The author reports the findings of his examination of the relationship between CEO pay and performance, as measured by shareholder returns, using measures of compensation and returns that span a CEO’s full period of service. Unlike studies that look at annual measures of CEO pay and stock returns—which are distorted by the widespread use of options and the arbitrary effects of when CEOs choose to exercise their options—the author finds a statistically significant connection between total compensation and shareholder return measured over full periods of service for 521 S&P 500 CEOs. Indeed, after one adjusts for differences in the length of a CEO’s service, shareholder return is arguably the most important determinant of variation in the amount paid CEOs over their complete tenures.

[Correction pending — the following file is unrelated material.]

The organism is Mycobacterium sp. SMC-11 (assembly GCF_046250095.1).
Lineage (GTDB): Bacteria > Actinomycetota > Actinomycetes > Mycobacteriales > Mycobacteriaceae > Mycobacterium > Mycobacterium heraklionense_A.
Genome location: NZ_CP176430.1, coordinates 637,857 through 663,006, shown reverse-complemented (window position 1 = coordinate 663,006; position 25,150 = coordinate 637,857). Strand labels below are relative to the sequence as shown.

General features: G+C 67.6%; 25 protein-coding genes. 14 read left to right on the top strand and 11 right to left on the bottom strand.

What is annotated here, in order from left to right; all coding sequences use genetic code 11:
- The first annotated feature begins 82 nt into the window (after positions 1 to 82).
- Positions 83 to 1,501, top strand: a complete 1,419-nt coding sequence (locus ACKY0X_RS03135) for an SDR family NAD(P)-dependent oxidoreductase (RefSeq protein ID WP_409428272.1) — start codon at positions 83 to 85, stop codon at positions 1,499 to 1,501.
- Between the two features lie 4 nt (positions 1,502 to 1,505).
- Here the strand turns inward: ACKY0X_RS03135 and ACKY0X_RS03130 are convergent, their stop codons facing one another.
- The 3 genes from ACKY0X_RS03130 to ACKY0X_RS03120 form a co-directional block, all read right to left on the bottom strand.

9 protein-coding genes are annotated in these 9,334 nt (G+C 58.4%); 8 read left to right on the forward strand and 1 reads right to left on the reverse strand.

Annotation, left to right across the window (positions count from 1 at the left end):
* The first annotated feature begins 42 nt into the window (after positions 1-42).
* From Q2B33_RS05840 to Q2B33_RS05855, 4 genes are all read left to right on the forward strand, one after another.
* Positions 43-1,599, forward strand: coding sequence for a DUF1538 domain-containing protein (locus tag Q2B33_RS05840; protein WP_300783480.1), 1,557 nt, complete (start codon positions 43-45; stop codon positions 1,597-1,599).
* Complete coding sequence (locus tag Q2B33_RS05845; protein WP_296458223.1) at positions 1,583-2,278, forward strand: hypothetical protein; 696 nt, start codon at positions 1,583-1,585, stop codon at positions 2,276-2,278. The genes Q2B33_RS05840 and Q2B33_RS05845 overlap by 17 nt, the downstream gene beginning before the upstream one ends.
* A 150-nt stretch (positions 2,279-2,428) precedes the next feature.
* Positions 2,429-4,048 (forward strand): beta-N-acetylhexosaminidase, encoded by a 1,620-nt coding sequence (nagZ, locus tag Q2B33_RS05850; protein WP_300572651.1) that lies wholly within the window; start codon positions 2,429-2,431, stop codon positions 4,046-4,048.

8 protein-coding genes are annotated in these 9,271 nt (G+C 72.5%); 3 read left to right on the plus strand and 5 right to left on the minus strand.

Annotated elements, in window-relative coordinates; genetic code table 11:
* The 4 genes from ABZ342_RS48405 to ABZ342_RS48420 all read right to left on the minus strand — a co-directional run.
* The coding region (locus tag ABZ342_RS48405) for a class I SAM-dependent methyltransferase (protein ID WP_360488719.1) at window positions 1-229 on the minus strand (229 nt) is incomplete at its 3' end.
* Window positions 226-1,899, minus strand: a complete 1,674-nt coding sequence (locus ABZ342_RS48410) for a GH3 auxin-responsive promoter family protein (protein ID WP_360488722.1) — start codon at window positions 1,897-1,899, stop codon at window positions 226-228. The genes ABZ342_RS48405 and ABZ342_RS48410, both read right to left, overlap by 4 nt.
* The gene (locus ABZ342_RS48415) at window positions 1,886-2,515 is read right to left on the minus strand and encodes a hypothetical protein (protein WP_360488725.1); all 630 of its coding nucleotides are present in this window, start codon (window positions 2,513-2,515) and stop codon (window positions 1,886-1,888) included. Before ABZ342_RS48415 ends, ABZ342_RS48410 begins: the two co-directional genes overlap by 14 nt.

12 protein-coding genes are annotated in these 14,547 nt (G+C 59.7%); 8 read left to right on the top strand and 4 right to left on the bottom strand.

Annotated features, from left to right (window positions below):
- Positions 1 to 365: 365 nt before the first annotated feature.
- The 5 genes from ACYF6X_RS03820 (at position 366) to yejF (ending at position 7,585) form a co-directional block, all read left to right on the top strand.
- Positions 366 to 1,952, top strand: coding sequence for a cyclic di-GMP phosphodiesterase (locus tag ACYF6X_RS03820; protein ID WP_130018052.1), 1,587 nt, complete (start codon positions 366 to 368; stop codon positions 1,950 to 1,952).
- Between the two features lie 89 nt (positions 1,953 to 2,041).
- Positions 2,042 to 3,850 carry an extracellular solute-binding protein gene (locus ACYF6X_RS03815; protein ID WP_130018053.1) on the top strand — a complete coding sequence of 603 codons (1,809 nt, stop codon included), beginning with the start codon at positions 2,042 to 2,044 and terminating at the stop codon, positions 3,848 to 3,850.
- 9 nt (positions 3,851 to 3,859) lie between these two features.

Besides answering the legion of critics of CEO pay, the author’s analysis refutes the claim that bull markets are the main force driving executive pay by demonstrating that the increases in career pay attributable to increases in shareholder returns are almost exactly offset by reductions in pay when the Value-Weighted (S&P 500) Index increases by the same amount. In other words, CEOs’ cumulative career pay is effectively driven by the extent to which their stock returns outperform the broad market. The analysis also casts doubt on the popular claim that the link between CEO pay and corporate size provides incentives to undertake even value-reducing acquisitions to boost size. As the author’s analysis shows, the estimated losses in career CEO pay associated with even small declines in shareholder returns are likely to be offset by the pay increases attributable to size.